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enter image description hereI am trying to repair a very expensive manlift joystick. I had great luck soldering in a new potentiometer on a different machine and getting it back to work, but this other machine has a potentiometer that I have not seen before.

It has 4 pins total, three like a normal rotary potentiometer and then a fourth across from the other three pins.

It is a Clarostat U-10K-OHM Type EJ pot. It has another number stamped "99148B 9507"

Clarostat has been purchased by Honeywell, so I am having a hard time finding any catalogs or datasheets for this guy. Can anyone point me in the right direction or advise what the fourth pin may be for? Would replacing with a standard three pin pot be a possibility?

Thanks!

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  • \$\begingroup\$ Well, that looks pretty much like the photo I posted- center tap 99.9% sure. Linear-taper extended-life 10K pot with a center tap (and whatever shaft and bushing length spec there is- I guess 6.35mm x whatever length). All that stuff was customizable if you bought a reasonable quantity. \$\endgroup\$ Commented Jul 25, 2016 at 18:54

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I second Spehro in what he thinks it is: an heavy-duty pot with additional center tap.

TT Electronics seems to sell a product similar to the part sported in your photo (datasheet).

enter image description here

Here is an excerpt from the datasheet with the technical drawing:

enter image description here

And here is the electrical circuit:

enter image description here

Even if it is not what you are looking for, it may be a starting point.

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  • \$\begingroup\$ Nice find. In stock at Digikey for < $15 USD. \$\endgroup\$ Commented Jul 25, 2016 at 20:03
  • \$\begingroup\$ That is perfect. Just ordered from Mouser 10.98ea for dust sealed. \$\endgroup\$
    – Trey D
    Commented Jul 25, 2016 at 20:17
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Not familiar with that series, but it appears to be an extended-life pot.

There are two possibilities for the 4th connection. The first is that it is a center-tap on the element. This might allow them to control the output at the neutral position of the joystick better. The second (and less likely one) is that it's a ground connection.

A quick test with an ohmmeter should settle the matter. Here is a picture of a center-tapped 10K pot. It would measure 5K from either end of the element to the opposite (center-tap) pin. The wiper would short to the center tap when in the center of rotation.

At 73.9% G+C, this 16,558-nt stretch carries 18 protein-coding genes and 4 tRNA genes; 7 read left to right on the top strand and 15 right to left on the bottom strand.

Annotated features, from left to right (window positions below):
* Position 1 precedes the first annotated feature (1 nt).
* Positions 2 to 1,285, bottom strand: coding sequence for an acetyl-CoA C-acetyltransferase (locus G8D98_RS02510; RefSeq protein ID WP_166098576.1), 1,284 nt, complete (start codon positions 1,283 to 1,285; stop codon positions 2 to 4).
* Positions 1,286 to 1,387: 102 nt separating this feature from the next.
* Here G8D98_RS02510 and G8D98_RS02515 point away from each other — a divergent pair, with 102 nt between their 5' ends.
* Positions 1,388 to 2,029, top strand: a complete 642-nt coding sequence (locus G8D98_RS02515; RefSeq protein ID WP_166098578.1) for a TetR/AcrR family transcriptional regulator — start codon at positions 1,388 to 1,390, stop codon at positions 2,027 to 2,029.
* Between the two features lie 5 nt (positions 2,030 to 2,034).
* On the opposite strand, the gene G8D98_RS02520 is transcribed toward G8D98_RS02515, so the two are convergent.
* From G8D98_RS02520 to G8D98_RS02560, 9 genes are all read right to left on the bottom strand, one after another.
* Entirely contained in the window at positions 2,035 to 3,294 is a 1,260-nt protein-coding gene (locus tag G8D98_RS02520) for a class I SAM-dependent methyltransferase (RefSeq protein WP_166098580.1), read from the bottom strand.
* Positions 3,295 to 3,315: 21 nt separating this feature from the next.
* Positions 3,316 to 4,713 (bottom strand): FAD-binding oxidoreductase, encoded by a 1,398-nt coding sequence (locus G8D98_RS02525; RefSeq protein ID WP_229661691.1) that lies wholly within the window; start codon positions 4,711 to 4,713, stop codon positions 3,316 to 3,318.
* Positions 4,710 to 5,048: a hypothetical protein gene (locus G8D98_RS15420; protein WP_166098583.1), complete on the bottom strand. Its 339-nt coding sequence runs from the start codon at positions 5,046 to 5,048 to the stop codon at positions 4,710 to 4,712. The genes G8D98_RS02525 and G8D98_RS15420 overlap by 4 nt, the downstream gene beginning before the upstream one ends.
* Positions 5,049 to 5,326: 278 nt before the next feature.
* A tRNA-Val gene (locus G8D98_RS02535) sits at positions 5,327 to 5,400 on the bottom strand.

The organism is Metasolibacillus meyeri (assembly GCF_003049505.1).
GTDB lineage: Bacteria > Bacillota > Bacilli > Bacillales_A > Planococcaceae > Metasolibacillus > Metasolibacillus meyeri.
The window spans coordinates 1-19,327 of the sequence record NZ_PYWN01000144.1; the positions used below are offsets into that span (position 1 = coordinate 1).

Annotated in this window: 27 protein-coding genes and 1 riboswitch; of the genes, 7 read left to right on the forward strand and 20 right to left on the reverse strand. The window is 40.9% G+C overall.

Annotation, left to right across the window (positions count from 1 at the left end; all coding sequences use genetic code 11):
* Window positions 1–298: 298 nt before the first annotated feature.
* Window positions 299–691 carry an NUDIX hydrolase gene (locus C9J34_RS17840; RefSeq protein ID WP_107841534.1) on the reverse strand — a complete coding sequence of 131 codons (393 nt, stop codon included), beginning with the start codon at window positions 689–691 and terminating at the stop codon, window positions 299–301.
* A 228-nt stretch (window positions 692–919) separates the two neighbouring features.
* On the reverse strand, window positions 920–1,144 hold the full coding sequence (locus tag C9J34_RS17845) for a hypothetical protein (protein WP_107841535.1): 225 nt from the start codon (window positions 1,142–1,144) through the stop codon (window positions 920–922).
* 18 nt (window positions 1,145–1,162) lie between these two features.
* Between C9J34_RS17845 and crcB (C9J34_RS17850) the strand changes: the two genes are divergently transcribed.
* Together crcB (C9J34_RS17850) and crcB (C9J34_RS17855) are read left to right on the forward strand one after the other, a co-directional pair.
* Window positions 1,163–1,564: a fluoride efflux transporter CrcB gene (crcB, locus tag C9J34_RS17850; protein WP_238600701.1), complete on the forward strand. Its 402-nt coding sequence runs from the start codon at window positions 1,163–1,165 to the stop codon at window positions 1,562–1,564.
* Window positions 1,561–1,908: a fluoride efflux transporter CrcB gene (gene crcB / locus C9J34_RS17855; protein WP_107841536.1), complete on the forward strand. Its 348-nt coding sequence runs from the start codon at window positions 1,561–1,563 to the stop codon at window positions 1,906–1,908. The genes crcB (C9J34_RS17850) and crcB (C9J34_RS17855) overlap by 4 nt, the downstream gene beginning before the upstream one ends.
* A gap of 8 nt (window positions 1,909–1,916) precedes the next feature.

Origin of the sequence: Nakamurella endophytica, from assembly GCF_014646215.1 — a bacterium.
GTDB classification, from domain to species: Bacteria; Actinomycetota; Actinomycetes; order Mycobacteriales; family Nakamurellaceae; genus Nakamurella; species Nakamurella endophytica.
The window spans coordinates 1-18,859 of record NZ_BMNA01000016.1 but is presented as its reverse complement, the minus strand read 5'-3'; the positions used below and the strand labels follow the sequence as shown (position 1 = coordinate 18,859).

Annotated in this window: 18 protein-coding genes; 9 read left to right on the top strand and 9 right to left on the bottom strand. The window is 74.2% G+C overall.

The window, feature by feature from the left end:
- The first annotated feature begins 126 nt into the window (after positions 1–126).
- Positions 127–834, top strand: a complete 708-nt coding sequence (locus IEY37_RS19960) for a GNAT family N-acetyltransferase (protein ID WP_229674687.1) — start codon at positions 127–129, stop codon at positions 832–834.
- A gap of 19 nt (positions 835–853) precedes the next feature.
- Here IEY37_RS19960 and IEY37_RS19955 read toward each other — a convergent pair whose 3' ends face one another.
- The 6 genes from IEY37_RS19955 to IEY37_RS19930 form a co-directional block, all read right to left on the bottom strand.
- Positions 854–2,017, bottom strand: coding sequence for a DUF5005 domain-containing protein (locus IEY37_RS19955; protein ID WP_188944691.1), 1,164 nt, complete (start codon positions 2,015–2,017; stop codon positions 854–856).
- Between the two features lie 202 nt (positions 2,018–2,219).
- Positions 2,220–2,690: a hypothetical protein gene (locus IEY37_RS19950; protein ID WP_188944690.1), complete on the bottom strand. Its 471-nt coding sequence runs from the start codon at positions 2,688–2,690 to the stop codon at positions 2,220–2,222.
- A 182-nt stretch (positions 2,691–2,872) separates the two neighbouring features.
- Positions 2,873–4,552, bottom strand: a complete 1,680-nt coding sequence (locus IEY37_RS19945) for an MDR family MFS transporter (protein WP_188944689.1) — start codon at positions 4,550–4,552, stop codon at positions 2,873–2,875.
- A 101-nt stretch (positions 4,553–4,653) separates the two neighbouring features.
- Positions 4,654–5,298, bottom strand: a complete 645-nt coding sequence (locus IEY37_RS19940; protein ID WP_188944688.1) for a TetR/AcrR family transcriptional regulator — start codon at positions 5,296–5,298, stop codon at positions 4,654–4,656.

enter image description here

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    \$\begingroup\$ Since he is looking for a replacement, a quick check with a multimeter might not be a good option \$\endgroup\$
    – PlasmaHH
    Commented Jul 25, 2016 at 22:11
  • \$\begingroup\$ @PlasmaHH even if there is not a working pot on another axis it would serve to rule out the ground option(but I think that's redundant given the photo the op added) \$\endgroup\$ Commented Jul 26, 2016 at 0:02
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Four-terminal potentiometers were common at one stage on hi-fi volume controls to give automatic "loudness" control - see What's a potentiometer with four terminals in this schematic? - but these were logrithmic law and a joystick is more likely to be linear.

My guess is that it's a linear pot and that the centre-tap is used to provide a definite GND or reference to assist with a deadzone in the centre of the pot. This would be intended to prevent creep when the joystick is centred.

schematic

simulate this circuit – Schematic created using CircuitLab

I found a Clarostat brochure on Stephen Engineering and they seem to be handling the product now. They don't have any four terminal pots listed.

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It seems like there should be an equivalent circuit here (think Thevenin's theorem), but I can't immediately figure one out. I suspect you could make an equivalent out of a double-ganged 3-pin pot with appropriate connections. It would be something like:

A ---####C####--- B ---####D####--- E

where each gang is ACB and BDE, and where AE is the original resistance, and with B connecting to the center tap.

Then use two fixed resistors (represented by ####):

C ---####--- F ---#### ---D

and take point F as the original wiper connection.

I'm not sure that's exactly right, but it might help...

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